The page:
The on-ice product has deteriorated markedly since the NHL lock-out supposedly "fixed" things by calling the rulebook as it is. There would be no more hooking and holding to slow the game down. It would be called no matter when it happened.

Over the years, that standard has slowly disappeared. It's not completely gone, and fast teams can still play well in the regular season. But it's now inconsistent. What's called in the 1st period probably won't be called in the 3rd.

These issues have made it a lot less fun to watch hockey.

I'm a Canucks fan through and through. I bleed blue and green. I will never stop supporting the Canucks.

We have season tickets, but we have seriously considered dropping them because of what a gong show the NHL has become. Every year, we have to make that decision to renew, and every year, we come close to saying "no more."

But we keep coming back. Because these are the Canucks. Would dropping them be cutting off our noses to spite our faces? While the Canucks do have to give a cut of the money to the NHL, we would be hurting the Canucks by abandoning them more than we would be hurting the NHL.

The Canucks players, to a man, talk about the wonderful fanbase in this city, and how well they're treated (despite the intense scrutiny that they receive, and the sometimes unwarranted criticism by fans who get on players way too easily). They talk about taking less money to play here because they love the organization and they love us, the fans who support them. How can you turn your back on that?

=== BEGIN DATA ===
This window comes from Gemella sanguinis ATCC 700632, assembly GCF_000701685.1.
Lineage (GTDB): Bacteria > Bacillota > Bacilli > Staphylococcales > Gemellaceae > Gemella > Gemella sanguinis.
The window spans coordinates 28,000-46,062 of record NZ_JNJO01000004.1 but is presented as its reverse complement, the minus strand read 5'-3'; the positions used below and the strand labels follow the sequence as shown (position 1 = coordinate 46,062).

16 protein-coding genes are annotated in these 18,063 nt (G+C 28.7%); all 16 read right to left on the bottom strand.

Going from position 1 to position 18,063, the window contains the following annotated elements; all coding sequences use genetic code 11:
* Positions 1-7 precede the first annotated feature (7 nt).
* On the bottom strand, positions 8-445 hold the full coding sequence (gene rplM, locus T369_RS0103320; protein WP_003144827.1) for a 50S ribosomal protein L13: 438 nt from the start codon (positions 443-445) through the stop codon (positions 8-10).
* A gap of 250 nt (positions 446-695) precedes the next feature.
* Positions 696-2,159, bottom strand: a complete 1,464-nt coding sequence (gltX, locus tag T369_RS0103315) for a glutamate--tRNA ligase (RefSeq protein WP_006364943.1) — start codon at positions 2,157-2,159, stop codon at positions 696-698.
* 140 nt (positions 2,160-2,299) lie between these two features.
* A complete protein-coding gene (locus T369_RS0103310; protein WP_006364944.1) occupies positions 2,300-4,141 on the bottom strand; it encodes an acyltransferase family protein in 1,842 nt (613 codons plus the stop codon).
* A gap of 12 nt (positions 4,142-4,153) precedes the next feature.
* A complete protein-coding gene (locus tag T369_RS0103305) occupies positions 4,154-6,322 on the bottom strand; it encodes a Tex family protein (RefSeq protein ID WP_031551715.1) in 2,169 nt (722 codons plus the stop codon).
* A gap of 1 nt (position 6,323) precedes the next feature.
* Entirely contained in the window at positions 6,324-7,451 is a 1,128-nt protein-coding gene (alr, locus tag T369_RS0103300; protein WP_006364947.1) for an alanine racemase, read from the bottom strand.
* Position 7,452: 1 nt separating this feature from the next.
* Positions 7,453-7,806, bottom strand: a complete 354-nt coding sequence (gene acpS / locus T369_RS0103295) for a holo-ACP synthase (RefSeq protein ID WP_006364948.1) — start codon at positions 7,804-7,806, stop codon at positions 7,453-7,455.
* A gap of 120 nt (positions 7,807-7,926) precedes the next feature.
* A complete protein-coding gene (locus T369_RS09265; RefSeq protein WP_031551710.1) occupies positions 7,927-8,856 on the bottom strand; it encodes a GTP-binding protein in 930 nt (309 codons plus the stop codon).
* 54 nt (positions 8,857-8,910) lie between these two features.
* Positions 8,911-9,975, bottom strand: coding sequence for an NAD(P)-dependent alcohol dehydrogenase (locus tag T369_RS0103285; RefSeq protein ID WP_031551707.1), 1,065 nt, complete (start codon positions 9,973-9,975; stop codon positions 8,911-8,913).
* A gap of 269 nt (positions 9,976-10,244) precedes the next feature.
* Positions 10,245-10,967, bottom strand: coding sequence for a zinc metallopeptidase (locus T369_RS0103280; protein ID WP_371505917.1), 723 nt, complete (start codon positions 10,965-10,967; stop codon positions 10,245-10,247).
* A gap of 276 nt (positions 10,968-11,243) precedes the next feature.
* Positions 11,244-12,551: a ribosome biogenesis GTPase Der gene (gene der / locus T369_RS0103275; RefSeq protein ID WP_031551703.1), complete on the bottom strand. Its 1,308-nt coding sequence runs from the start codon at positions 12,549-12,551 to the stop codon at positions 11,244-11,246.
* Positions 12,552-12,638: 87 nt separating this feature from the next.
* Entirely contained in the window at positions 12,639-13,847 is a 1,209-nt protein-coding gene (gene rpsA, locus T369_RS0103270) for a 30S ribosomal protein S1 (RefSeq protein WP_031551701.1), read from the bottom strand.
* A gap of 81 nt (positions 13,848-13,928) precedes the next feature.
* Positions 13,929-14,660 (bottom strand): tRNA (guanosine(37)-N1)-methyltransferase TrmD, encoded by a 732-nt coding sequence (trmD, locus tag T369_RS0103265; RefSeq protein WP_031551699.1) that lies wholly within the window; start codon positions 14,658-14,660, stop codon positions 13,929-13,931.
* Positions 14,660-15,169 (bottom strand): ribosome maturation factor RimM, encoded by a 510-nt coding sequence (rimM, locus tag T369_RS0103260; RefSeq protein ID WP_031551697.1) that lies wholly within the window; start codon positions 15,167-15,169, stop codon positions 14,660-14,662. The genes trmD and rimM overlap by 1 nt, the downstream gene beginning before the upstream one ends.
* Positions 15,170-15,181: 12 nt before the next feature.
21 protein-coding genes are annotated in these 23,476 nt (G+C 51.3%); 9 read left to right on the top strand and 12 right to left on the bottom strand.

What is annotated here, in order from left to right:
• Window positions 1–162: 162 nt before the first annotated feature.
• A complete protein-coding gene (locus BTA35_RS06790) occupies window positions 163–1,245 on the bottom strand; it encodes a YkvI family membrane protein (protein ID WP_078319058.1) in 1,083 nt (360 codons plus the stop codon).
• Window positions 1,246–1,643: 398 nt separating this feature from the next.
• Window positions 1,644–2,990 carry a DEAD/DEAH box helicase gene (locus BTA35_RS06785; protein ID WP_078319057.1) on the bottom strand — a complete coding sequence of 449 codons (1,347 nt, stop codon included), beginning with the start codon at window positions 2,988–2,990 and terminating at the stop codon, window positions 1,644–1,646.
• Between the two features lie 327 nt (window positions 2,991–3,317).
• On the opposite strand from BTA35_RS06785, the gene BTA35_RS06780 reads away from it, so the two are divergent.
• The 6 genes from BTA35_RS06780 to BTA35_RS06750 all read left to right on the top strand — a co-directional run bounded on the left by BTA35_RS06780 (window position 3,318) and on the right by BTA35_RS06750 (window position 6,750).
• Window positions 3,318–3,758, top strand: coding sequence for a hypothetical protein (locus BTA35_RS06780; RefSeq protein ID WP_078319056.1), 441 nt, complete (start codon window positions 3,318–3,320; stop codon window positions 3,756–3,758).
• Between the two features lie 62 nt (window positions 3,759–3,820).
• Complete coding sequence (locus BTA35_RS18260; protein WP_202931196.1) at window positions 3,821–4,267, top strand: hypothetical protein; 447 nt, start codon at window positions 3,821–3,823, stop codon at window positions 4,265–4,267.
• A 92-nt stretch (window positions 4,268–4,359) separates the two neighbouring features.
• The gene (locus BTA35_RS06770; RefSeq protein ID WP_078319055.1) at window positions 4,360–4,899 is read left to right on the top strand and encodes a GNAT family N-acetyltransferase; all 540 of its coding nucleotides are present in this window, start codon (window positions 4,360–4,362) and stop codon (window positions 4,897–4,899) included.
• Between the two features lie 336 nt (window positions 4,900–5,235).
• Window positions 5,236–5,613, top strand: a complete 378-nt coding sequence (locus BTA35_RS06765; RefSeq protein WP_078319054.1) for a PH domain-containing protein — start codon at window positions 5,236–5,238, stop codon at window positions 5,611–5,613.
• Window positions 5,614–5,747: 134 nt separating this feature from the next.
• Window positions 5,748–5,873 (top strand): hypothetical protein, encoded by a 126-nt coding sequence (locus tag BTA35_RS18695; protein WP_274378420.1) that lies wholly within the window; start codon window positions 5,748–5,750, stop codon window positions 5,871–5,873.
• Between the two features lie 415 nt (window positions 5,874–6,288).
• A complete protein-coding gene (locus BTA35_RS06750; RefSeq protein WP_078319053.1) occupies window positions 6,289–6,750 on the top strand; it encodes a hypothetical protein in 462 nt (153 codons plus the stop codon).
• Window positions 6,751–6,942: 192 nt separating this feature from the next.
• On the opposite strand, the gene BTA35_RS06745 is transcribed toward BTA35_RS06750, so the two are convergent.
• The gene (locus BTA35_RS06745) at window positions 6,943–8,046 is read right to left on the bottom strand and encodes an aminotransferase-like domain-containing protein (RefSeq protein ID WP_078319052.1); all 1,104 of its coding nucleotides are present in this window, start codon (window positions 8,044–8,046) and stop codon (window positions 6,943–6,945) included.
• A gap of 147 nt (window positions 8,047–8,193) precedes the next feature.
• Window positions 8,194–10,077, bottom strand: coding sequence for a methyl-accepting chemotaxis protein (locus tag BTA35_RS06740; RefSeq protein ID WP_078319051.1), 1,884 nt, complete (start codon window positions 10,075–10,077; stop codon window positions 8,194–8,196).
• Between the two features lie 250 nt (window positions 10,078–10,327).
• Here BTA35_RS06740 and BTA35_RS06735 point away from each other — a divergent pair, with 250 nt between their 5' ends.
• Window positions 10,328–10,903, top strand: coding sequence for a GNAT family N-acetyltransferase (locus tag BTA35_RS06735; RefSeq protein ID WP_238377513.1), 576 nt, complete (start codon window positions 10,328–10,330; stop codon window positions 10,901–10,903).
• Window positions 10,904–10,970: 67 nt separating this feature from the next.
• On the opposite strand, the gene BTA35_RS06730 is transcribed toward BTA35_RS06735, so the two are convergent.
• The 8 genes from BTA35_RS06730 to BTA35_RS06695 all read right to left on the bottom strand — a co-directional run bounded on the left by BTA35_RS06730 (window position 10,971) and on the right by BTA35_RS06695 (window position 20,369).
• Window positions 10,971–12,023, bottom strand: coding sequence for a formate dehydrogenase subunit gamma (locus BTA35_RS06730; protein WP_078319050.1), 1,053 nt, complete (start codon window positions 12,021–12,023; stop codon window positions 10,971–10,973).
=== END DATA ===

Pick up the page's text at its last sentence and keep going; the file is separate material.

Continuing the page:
Our compromise is to never buy any merchandising, as the NHL gets reams of money off of that. We will not be getting NHL Centre Ice this year (NHL Centre Ice is a package for your digital cable TV package where you can watch almost any hockey game that's on, rather than depending on what your local stations are showing). We will not be spending a cent on any kind of merchandise with the NHL logo on it. It's sad that the Canucks can't sell anything without that logo, as we'd love to give our money to the Canucks. But we just can't do it.

The NHL (and the Canucks, admittedly) made a mint during this Stanley Cup run, with Canucks merchandise flying off of the shelves. I wonder how many people who were buying stuff are bandwagon fans, not even caring about any of these issues.

(Thanks to

And I wonder if the true fans who continue to buy the products have thought about how much of that money is going to an organization that is running hockey into the ground.

I'm not saying that you shouldn't buy anything. That's a personal decision, because the Canucks (or the other teams, if it's their stuff) are getting a big cut of that as well.

But it's not something that we can support. The Canucks will get our ticket money. Their TV broadcasts will get our viewership (not that we're a Nielsen family anyway). They will get the one Diet Coke that we buy at the game every time we go.

But the NHL will not be getting any of our money directly.

And if we ever discover that Canucks owner Francesco Aquilini voted to keep Gary Bettman in place as Commissioner of the NHL, we might abandon the team as well.